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George Steinbrenner’s Northwestern connection featured in Pinstripe Bowl

Representatives from Northwestern and Pittsburgh, opponents in the

Representatives from Northwestern and Pittsburgh, opponents in the Pinstripe Bowl on Wednesday, Dec. 28, 2016 at Yankee Stadium, ring the bell at the New York Stock Exchange. Photo Credit: New York Stock Exchange

Northwestern football coach Pat Fitzgerald said that his players and those on the opposing Pittsburgh team will reflect decades from now, telling their grandchildren about what they will do Wednesday: run out on the Yankee Stadium field for the Pinstripe Bowl. The durability of that memory might be the perfect tribute to a man who never forgot his 1955 season as assistant football coach at Northwestern.

Long before George Steinbrenner was The Boss, he was a member of head coach Lou Saban’s staff at the Chicago area university. He obviously did not let the squad’s 0-8-1 record — and the fact that all the coaches were fired afterward — hinder his ambitions. Steinbrenner realized outsized dreams, not the least of which was a new Stadium, which he insisted would host college football.

Although he did not live to see the first Pinstripe Bowl, the Yankees front office goes to great lengths to host the event in his honor.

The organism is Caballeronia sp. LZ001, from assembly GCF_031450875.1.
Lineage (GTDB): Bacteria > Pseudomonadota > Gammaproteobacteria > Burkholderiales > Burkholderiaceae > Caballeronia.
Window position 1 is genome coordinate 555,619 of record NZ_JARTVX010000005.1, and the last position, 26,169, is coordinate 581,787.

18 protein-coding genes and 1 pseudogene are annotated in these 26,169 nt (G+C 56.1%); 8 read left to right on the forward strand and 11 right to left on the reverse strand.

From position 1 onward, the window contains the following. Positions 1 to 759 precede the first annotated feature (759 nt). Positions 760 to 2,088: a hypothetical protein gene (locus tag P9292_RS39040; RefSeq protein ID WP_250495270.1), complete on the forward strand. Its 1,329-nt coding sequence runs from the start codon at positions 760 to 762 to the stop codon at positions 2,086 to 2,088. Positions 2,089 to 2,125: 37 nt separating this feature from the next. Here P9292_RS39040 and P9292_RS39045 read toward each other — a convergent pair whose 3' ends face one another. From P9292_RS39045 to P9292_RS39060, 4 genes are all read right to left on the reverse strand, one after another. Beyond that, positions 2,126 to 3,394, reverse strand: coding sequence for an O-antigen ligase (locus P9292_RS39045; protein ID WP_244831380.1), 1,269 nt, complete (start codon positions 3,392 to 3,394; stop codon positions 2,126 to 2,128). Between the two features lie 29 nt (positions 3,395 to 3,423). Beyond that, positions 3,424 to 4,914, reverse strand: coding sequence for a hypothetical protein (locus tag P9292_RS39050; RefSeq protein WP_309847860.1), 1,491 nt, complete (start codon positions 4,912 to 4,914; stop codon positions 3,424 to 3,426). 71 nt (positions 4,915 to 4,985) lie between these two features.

“This is as first-class a bowl as I’ve ever been to, and I’ve been to the Rose and the Cotton,” Pittsburgh coach Pat Narduzzi said during the coaches news conference at the Stadium on Tuesday. “This is first class, run by first-class people.”

The game has been held annually since 2010, but this is Northwestern’s first appearance. That would have gone over just fine with Steinbrenner, said his friend Gene Budig, the former American League president and University of Kansas chancellor who helped organize it.

“He always talked about his association with football, and it was always collegiate football,” Budig said at the news conference. “And yes, he took enormous pride in his time at Northwestern. In fact, he sometimes found it easier to talk about football than baseball and he was equally knowledgeable in both.”

Among those attending Wednesday will be Yankees manager Joe Girardi, an engineering major at Northwestern and a good friend of the current football coach.

“He’s what I think makes Northwestern really great. He was an All-Big Ten baseball player, he had an unbelievable major-league career and was an Academic All-America, too. I’m just honored to be in his locker room, honored to be in the locker room of the New York Yankees and Mr. Steinbrenner,” Fitzgerald said as he and Narduzzi sat near the George M. Steinbrenner Trophy, which will be presented to the winner.

Pittsburgh, which beat both Clemson and Penn State, will have its own sentimental anchor. This will be the final game for running back James Conner, a former ACC player of the year. He was diagnosed with cancer last December, endured grueling chemotherapy, inspired other patients and returned to have a 1,000-plus yard season.

Conner will enter the NFL Draft, but unlike other future pros, never considered skipping a bowl game to avoid injury.

“He said, ‘Coach, I’m playing,’ ” Narduzzi said. “He wants to play the game with his teammates. That’s what you want. That’s what every NFL team wants, too.”

A certain former Yankees owner no doubt would have seen it the same way.

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